Hundreds of thousands of women are caught in the worst backlog in the U.S. government: the wait to get a hearing to determine whether they will receive Social Security disability benefits.
The Social Security Disability Insurance (SSDI) program provides a safety net to former workers who are severely ill or injured, but nearly a million people are mired in the hearing-decision backlog, which averages 20 months long. Women—who are, on average, in their early fifties when they qualify for the insurance—comprise roughly half of the people who are receiving disability benefits. Now, they’re stuck in the midst of a national crisis.
Getting SSDI isn’t easy—especially when applicants are trying to battle their illnesses, avoid financial devastation and manage the stress of it all. Vanessa Hall from North Carolina drove a school bus for 18 years. When she got cancer and needed a double mastectomy, she went through a year of chemotherapy and experienced a number of complications, even before her doctor said she needed to stop working to concentrate on her health. She was initially rejected for disability benefits, but she appealed. Unfortunately, the average wait for a hearing in North Carolina is 658 days. Vanessa, whose personal wait time is now at 730 days, still has weeks to go before her scheduled hearing.
Women are at a particular disadvantage in the SSDI program, because they lag behind men in the average size of their benefits. Women who receive the benefits have spent a smaller portion of their adult lives in paid work than men, and the persistent wage gap forces them to do that work for lower pay. As a result, in December 2017, the average female worker with SSDI got a monthly benefit of $1,069—nearly 20 percent less than the average man’s benefit of $1,320.
Women also qualify for the benefits for different reasons. They are more likely to qualify because of mental or musculoskeletal impairments and more likely to have cancer, but less likely to have circulatory diseases or to have suffered catastrophic injuries.
Despite the disparities, the hearing backlog has taken its toll on both women and men—often to a disgraceful extreme. In 2017, more than 10,000 people died waiting to learn if they would be awarded insurance benefits that they had worked for years to earn through their FICA payroll deductions. That marked a 15 percent in such deaths than the number recorded in just the previous year. Today, the average wait time is 538 days, and the backlog is now a line of 800,000.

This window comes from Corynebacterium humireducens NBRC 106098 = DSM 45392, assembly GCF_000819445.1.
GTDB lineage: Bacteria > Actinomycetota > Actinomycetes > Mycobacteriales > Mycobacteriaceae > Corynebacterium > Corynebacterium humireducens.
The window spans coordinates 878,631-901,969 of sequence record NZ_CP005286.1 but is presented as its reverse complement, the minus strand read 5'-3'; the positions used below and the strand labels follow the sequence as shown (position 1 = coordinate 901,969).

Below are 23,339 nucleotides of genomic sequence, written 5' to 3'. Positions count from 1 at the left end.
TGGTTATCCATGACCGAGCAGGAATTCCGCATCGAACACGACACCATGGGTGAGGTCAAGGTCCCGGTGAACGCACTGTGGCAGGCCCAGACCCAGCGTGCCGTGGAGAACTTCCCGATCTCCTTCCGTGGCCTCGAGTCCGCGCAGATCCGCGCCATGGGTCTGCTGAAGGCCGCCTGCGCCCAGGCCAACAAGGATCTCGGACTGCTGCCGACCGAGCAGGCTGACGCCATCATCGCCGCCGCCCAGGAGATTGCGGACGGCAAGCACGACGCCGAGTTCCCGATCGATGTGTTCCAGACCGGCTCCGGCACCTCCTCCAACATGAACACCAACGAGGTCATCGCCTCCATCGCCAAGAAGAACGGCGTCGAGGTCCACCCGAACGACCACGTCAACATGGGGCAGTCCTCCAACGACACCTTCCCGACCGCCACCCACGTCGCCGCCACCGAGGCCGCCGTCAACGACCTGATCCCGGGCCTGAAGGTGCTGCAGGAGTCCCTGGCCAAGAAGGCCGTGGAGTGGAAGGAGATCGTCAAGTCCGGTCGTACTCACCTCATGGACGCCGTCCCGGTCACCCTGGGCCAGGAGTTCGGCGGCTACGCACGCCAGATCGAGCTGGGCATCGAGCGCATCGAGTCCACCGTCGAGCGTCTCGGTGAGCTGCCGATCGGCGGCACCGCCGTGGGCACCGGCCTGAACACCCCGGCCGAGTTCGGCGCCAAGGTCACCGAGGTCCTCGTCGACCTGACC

Bea Disman, the acting chief of staff at the Social Security Administration (SSA), reported during a congressional hearing last September that the agency was acting to address the huge backlog, but she also declared that resolution was still five years away. Since her testimony, almost no progress has been made in cutting wait times. Last year, Congress included $100 million to combat the backlog crisis in the big spending bill designed to keep the government operating, which has provided fresh hope for the growing number of women who have been shunned by a program that is supposed to help them when they most need it.
But the problem with the backlog is gender-neutral. Its causes are many. The Social Security Administration hasn’t had a Senate-confirmed leader since 2013, which has limited its ability to handle so gigantic a problem. The agency has also failed to meet its own hiring goal for administrative law judges and staff to conduct the hearings, even though it told lawmakers that additional hiring would be a major method for reducing the backlog. Only 600 judges have been hired over the past three years and only 132 in fiscal year 2017, which isn’t enough to meet the demand; the judges and others also say that new and unnecessary regulations and policies that only add to the burdens of all concerned and slow the hearing process.
The SSA was anticipating a dramatic increase in disability applications this year, and the agency warned last fall that no one should expect big cuts in wait time until at least 2022. For women like Vanessa Hall, that’s not good enough.